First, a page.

Fintech Trends 2018

Kamran Hedjri, CEO of Kalixa Payments Group, takes a closer look at some of the key issues shaping the fintech landscape.

This year has already been staggering in terms of the new trends, technologies and developments out in the market, driven almost entirely by the fintech ecosystem. Here are just some of the main themes that are continuing to play out in 2018:

PAYMENTS

Payments don’t always strike one as the hub of rapid innovation. Often viewed as a binary, mundane aspect of people’s financial day-to-day activity, it’s in fact at the forefront of transformation in financial technology, changing faster than ever. Given the constant flow of money and data between customers and merchants, the payments sector is well-positioned to be a testing ground for new technologies and it’s where some exciting new ideas come to fruition.

FINANCIAL INCLUSION

Technology can be an enabler and reach millions of new customers with products that can have a truly life-changing effect. The World Bank estimates that 2bn people don’t use formal financial services and more than 50 per cent of adults in the poorest households are unbanked. Financial inclusion is a key in boosting prosperity – and technology is making this possible.

DISTRIBUTED LEDGERS AND BLOCKCHAIN

The blockchain technology applies to a wide range of different sectors and industries. This is one area that will continue to grow around the world, and governments in particular are taking it seriously. For example, Estonia is looking to introduce its own cryptocurrency to fund its e-residency programme; the UK is testing blockchain technology for welfare distribution; and despite some hesitation, many states, be it Gibraltar, Malta, the United States or across Asia (where some governments are sceptical of cryptocurrencies, but see value in the underlying technology) are making noises about regulation.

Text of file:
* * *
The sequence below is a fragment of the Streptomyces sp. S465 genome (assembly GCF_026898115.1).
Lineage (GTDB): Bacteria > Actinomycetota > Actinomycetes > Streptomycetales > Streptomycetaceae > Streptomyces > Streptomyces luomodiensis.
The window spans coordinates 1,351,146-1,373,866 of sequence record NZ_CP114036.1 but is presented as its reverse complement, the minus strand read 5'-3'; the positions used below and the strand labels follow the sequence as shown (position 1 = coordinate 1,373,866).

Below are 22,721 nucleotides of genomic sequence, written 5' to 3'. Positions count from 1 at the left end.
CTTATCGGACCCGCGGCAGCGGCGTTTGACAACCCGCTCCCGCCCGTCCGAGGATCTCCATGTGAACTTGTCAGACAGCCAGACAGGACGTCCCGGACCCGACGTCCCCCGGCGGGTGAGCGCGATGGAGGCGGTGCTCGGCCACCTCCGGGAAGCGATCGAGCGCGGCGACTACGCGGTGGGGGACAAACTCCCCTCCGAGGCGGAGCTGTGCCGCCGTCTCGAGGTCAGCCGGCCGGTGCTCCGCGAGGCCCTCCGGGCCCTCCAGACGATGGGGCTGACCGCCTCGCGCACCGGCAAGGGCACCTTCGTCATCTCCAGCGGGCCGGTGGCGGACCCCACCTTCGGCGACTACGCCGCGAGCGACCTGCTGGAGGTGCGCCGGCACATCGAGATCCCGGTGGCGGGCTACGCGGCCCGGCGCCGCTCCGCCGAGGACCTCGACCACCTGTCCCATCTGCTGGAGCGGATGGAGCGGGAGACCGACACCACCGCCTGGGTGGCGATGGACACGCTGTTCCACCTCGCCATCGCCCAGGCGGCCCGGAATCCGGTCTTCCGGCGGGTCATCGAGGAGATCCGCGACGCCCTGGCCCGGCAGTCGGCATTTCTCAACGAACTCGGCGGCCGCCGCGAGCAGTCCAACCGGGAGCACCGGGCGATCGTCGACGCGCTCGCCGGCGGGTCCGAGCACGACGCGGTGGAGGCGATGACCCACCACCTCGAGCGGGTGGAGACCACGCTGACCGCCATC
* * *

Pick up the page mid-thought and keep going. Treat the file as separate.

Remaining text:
OPEN PLATFORMS

Technology has allowed us to share information much more securely and conveniently, and when it comes to financial services and banking this means that products, services and other more nuanced offerings like financial advice can be much more easily adapted for the customer. This is all possible through the opening up of application programming interface (APIs), helping accelerate innovation. And there’s been significant shift in this recently as banks move away from treating each other and start-ups with suspicion, to embracing new developments collaboratively.

ARTIFICIAL INTELLIGENCE (AI)

Another buzzword right now, artificial intelligence is expected to explode exponentially – McKinsey & Company calculated that tech giants Baidu and Google spent as much as $20bn and $30bn on AI in 2016. It can reduce processing times, cut resourcing costs, improve security and reduce human error. Like pretty much in every industry out there, automation is inevitable. It can increase competition and drive deeper insights to businesses.

BANK-FINTECH PARTNERSHIPS

In recent years e-commerce platforms, tech start-ups and investors have been working out where they could disrupt and disintermediate the traditional banking model. However, while this is still the case, partnerships seems to be the trend that’s most in vogue. Moving forward, we expect to see more banks and Fintech companies collaborate to achieve a better functioning financial services ecosystem.

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